Unemployment is at a forty-year low so why isn’t this being reflected in pay review figures? To mark our twentieth anniversary, we discuss the pay review trends over the last twenty years and look ahead to what the next twenty years may hold, particularly how the push for equality is setting the tone in the world of reward.
Twenty years ago, pay reviews could feasibly be between five and six per cent. We consistently saw this level of pay increase in industries where there was a shortage of skills and talent. Since the recession hit in 2008, pay review levels have not recovered to pre-crisis levels, staying around the two to three per cent mark.
Market commentators have expected pay growth to pick up the pace throughout this period, but it has remained steady. There are signs that this increase is on the horizon, with 2018 pay reviews having seen a rise, but the uncertainty of Brexit and trade tariffs are factors that may once again hold back any real acceleration of wage growth in the near future.
Declining wage growth has dominated the last twenty years
Our UK Reward Management Surveys have captured pay trends since 2009 and show that whilst wage freezes were a popular way of weathering the 2008 crisis, almost no one is freezing pay in 2018. The median for 2017 had remained consistent since 2015 at two per cent, whilst early analysis sees the median pay increase for 2018 is up to three per cent.
Director of Paydata Tim Kellett says, “In the aftermath of the 1973 recession, the recovery was relatively quick in comparison: a real bust and boom. The latest recession was characterised by caution which has stayed for the long-term. People avoided mass redundancies where they could, particularly House Builders who tried to move people around the business, holding on to their key skills, whilst the Construction industry moved employees internationally to try to stem their turnover and weather the storm. They battened down the hatches. This creative approach to get through the recession has meant that low level wage increases have remained. It really has been a bumpy road to recovery since the recession that continues to set a cautious tone amongst businesses.”
The link between seniority and pay increases
Immediately after the recession, some organisations froze the pay of their senior executives, particularly those who earned over the threshold of £80,000 until the business outlook became more optimistic. This enabled two per cent to still be awarded to the rest of the business to protect morale whilst the economic crisis played out. However, over the past two years, executive pay resumed its acceleration.
Paydata’s pay database captures the salaries for different roles based on defined levels of seniority. Top level senior management and executives have seen a pay rise equivalent to 46% since 2006 whilst the more junior bands of roles have seen more incremental increases, such as operations and support roles which have seen a pay rise equivalent to 10% since 2006. There is a huge disparity between the experience of top and bottom earners, with the gap widening.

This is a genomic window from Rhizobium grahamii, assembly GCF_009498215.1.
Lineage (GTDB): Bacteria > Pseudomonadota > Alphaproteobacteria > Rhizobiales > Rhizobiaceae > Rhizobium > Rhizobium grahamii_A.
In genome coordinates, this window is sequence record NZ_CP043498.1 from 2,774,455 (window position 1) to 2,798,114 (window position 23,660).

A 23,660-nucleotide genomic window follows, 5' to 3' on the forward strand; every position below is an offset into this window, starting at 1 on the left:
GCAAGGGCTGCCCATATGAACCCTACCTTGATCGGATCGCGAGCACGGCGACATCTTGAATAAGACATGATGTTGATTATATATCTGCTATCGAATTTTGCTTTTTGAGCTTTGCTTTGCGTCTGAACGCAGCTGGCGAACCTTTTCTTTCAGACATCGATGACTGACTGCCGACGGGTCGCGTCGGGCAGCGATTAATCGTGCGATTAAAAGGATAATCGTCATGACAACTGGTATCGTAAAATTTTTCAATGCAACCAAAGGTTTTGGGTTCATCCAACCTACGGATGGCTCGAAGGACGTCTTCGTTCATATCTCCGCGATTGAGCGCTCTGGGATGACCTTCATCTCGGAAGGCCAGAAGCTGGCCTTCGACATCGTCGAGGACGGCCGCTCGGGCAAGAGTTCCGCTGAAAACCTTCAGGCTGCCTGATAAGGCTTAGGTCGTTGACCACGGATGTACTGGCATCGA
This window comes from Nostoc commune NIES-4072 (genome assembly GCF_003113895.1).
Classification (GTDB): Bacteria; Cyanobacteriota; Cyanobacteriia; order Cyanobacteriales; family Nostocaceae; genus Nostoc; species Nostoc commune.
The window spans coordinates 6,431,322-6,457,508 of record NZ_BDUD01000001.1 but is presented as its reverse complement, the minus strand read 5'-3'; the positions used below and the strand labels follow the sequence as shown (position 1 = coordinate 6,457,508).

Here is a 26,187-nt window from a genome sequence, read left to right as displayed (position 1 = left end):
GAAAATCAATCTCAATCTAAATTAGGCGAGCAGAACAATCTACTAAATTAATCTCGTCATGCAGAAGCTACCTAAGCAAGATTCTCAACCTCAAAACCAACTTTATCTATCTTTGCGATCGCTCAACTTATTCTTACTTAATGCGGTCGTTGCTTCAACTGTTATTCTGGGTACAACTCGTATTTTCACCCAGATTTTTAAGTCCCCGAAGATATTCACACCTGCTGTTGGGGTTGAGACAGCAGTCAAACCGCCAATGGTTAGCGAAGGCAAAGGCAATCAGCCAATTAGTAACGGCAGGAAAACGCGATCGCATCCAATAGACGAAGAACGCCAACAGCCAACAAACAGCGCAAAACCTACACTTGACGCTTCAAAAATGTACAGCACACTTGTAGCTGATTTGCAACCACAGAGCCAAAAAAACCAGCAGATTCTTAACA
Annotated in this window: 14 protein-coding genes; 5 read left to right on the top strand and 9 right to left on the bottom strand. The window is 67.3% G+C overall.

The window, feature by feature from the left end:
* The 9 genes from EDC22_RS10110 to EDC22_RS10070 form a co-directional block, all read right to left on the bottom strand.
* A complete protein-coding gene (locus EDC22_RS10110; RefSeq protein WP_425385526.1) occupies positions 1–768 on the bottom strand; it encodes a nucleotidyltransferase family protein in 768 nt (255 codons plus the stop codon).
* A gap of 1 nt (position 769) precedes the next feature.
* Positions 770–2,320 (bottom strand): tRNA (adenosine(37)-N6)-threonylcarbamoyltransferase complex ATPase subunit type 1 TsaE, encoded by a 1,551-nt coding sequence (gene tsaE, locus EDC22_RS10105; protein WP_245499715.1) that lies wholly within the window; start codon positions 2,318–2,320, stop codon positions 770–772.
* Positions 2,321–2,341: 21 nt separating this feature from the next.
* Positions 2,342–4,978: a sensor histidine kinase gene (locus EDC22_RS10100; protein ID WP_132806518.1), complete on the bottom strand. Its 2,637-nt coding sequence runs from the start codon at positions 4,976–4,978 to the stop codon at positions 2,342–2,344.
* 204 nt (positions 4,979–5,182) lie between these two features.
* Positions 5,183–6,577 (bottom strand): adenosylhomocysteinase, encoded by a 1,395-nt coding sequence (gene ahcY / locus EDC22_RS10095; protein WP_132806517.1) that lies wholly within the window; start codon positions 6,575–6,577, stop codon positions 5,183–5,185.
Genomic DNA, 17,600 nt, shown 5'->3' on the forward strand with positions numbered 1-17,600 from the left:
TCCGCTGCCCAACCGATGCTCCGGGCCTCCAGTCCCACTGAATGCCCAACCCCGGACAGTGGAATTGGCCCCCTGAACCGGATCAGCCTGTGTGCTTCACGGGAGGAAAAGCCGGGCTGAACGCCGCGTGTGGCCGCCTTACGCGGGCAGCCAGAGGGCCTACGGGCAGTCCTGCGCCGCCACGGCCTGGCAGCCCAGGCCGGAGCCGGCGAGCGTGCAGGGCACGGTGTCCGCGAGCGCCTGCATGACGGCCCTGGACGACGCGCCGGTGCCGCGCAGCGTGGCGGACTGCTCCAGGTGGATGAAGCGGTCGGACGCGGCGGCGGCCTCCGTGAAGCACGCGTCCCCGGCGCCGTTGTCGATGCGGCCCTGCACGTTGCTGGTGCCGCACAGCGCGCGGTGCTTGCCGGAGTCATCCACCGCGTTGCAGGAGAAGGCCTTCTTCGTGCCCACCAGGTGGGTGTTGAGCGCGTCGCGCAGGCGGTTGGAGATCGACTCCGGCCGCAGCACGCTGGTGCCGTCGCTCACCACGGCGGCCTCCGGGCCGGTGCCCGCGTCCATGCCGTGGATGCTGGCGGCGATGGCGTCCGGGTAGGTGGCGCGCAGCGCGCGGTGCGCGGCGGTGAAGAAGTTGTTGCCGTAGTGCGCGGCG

The acceleration of executive pay
With wage inflation remaining pretty flat for most employees, executive pay is something that can start to grate when the ratio has increased by 174% over the last twenty years. The 2016 pay ratio of 129:1 was estimated to be 47:1 in 1998. Compulsory publication of executive pay ratios is now on the table, which will introduce greater accountability. Although this does not guarantee that this will reign in the acceleration, it is a tool that has promoted useful dialogue in the context of gender pay, bringing employer practices into sharp focus.
Looking ahead: the next twenty years
Over the last few years we have seen a rise of out of cycle pay awards which risk undermining the overall mechanism of looking at pay reviews as a whole. Two-thirds of companies have granted these, with more than half citing market pressures. Employers’ reluctance to officially grant an across the board three per cent increase to match inflation has potentially burdened some with the costlier option of negotiating pay awards to address market pressures affecting their employees. Out of cycle salary increases carry the additional organisational costs of managing and administering these, which risks escalating the true cost of pay awards to employers over the year. This development of incremental tweaks is one to watch.
Loyalty no longer equates to increased pay packets. Early analysis shows that two thirds of respondents to our UK Reward Management survey said that they had to offer new recruits up to 10 per cent more than incumbents. Workplaces already have to engage up to six or seven generations of workers – with baby boomers who value benefits such as pensions and medical insurance to millennials who are driven by values, purpose and making a difference. Existing generations have 10 to 15 years in between them. Next generations are being created in even shorter time frames of around five years. Each generation is characterised by different sets of values, bringing their own engagement challenges to the future workplace.
With gender pay reporting underway and proposed measures to scrutinise executive pay, the push to promote an ethical approach to pay is gaining momentum. Monitoring both who employers are focusing their reward on and what the drivers are such as high performance, greatest contribution and the external and internal market, are key to an organisation’s ability to create equal opportunities for current and prospective employees. Fair and transparent pay will dominate the framework for setting pay increases over the next twenty years.